“Key workers” across health and social care outlined as schools close
Following the announcement that schools across the UK will close this afternoon but that children of “key workers” and vulnerable children will still attend school, the UK Government has provided greater clarity over who “key workers” refer to.
On Wednesday the 18th of March, the Department for Education (DfE) announced that schools will close on Friday afternoon due to the Coronavirus outbreak. This measure has been implemented to help limit the chance of the Coronavirus spreading and the Government has asked parents to keep their children at home, where possible.
However, the announcement stated that this excludes children of “key workers”, whose parents’ work is vital in the country’s Coronavirus response.
In an official statement, the DfE said: “It is important to underline that schools, colleges and other educational establishments remain safe places for children. But the fewer children making the journey to school, and the fewer children in educational settings, the lower the risk that the virus can spread and infect vulnerable individuals in wider society.
“Schools are, therefore, being asked to continue to provide care for a limited number of children – children who are vulnerable and children whose parents are critical to the Covid-19 response and cannot be safely cared for at home.”
According to the DfE, “key workers” refer to people in health and social care and other sectors whose work is critical to the Coronavirus response.
Key workers in the health and social care sector include doctors, nurses, midwives, paramedics, social workers, care workers, and other frontline health and social care staff including volunteers; the support and specialist staff required to maintain the UK’s health and social care sector; those working as part of the health and social care supply chain, including producers and distributers of medicines and medical and personal protective equipment.
Together, these key health and social care workers help people receive the right treatment with the right equipment and help to reduce pressure on the NHS.
The Government has also outlined other key workers who are vital in delivering key services amid the global Coronavirus pandemic, including specialist education professionals, journalists and broadcasters who provide public service broadcasting, police, those work in necessary supply chains and supermarket staff.
To read the full list of “key workers”, click here
Yesterday, the British Healthcare Trades Association (BHTA) called on the UK Government to provide greater clarity over the definition of “key workers” and wrote to the Department of Health and Social Care; Ministry of Housing, Communities and Local Government; NHS England; and Local Government to urgently seek greater clarity.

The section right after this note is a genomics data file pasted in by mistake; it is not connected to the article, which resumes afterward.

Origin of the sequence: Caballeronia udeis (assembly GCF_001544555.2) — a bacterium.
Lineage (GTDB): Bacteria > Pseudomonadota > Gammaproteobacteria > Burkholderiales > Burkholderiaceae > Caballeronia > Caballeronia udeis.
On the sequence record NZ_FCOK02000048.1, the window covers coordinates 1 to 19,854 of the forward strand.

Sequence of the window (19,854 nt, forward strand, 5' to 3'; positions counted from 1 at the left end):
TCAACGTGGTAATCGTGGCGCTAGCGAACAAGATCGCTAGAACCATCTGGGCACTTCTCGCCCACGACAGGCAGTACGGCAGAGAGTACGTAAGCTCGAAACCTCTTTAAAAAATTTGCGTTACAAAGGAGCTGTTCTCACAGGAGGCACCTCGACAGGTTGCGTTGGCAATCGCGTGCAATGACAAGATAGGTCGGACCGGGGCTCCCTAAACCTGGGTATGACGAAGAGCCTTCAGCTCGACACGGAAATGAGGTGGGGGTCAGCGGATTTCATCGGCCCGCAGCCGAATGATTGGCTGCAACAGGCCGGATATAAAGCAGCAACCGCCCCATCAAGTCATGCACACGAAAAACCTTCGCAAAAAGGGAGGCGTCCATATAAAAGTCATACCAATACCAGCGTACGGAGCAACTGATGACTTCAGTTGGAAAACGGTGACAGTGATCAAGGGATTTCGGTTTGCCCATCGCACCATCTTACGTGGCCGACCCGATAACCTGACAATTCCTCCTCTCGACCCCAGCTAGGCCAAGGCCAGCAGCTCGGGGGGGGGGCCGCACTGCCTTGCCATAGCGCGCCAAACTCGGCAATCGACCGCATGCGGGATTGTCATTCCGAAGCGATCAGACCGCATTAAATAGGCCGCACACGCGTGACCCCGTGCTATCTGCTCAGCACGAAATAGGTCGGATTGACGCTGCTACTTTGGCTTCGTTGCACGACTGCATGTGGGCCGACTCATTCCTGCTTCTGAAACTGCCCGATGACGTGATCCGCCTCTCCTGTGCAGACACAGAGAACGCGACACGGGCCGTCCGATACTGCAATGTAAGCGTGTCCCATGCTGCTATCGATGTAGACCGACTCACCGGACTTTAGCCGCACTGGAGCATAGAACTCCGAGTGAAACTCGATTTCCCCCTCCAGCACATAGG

Noting that the healthcare sector provides services which will be vital as the NHS comes under greater pressure, BHTA CEO Dr Simon Festing said that members of the Association are involved in manufacturing key medical products and delivering key medical services that are pivotal to the NHS in these challenging times.
He said: “Some members companies of the Association have identified that up to 40% of their service/production work force would have difficulty in continuing to attend to work which will then have a severe impact on their ability to continue to deliver these services to the NHS.”
The BHTA also sought greater clarity over what are deemed essential products and services. Products in the assistive technology and medical device sectors include specialist beds urgently needed by hospitals, stoma and urology devices needed by patients in hospital and at home, and mobility aids including stairlifts, bathlifts and wheelchairs.
“It is vital that these continue to be delivered, installed, decontaminated, and repaired, for the safe care of patients in hospitals and care homes, and the safety of very vulnerable members of the public in their own homes,” continued Simon.
“Manufacturers, suppliers and service providers are all putting appropriate measures in place to keep their staff and their customers safe, but will need assistance, if key staff have had to self-isolate, in determining whether they can resume their duties.
“Extension of testing to this sector will help immeasurably in ensuring continuity of supply to the NHS and to vulnerable people, as will an assurance that they will be able to access protective garments such as masks to enable them to fulfil their duties.”